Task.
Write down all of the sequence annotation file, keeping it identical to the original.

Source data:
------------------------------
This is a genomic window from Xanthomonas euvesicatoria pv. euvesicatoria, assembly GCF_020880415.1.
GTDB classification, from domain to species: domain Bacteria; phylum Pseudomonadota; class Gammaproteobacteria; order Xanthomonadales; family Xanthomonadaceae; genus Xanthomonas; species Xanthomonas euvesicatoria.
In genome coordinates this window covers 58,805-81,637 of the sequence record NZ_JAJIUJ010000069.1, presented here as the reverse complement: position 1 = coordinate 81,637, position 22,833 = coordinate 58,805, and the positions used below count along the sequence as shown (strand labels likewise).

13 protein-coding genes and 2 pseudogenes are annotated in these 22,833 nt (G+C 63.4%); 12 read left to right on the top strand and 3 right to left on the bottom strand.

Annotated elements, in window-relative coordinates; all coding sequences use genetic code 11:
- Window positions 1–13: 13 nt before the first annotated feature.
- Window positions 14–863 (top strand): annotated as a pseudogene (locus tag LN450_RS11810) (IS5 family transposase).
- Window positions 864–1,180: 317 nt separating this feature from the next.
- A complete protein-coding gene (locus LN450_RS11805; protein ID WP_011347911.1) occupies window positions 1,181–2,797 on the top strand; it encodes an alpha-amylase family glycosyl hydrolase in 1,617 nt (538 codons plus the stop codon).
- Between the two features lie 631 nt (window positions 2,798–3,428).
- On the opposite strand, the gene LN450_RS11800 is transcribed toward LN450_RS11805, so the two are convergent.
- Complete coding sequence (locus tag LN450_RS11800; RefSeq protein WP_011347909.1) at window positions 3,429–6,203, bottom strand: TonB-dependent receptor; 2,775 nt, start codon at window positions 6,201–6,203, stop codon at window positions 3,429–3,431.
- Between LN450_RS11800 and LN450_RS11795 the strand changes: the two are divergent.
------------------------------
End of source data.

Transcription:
This is a genomic window from Xanthomonas euvesicatoria pv. euvesicatoria, assembly GCF_020880415.1.
GTDB classification, from domain to species: domain Bacteria; phylum Pseudomonadota; class Gammaproteobacteria; order Xanthomonadales; family Xanthomonadaceae; genus Xanthomonas; species Xanthomonas euvesicatoria.
In genome coordinates this window covers 58,805-81,637 of the sequence record NZ_JAJIUJ010000069.1, presented here as the reverse complement: position 1 = coordinate 81,637, position 22,833 = coordinate 58,805, and the positions used below count along the sequence as shown (strand labels likewise).

13 protein-coding genes and 2 pseudogenes are annotated in these 22,833 nt (G+C 63.4%); 12 read left to right on the top strand and 3 right to left on the bottom strand.

Annotated elements, in window-relative coordinates; all coding sequences use genetic code 11:
- Window positions 1–13: 13 nt before the first annotated feature.
- Window positions 14–863 (top strand): annotated as a pseudogene (locus tag LN450_RS11810) (IS5 family transposase).
- Window positions 864–1,180: 317 nt separating this feature from the next.
- A complete protein-coding gene (locus LN450_RS11805; protein ID WP_011347911.1) occupies window positions 1,181–2,797 on the top strand; it encodes an alpha-amylase family glycosyl hydrolase in 1,617 nt (538 codons plus the stop codon).
- Between the two features lie 631 nt (window positions 2,798–3,428).
- On the opposite strand, the gene LN450_RS11800 is transcribed toward LN450_RS11805, so the two are convergent.
- Complete coding sequence (locus tag LN450_RS11800; RefSeq protein WP_011347909.1) at window positions 3,429–6,203, bottom strand: TonB-dependent receptor; 2,775 nt, start codon at window positions 6,201–6,203, stop codon at window positions 3,429–3,431.
- Between LN450_RS11800 and LN450_RS11795 the strand changes: the two are divergent.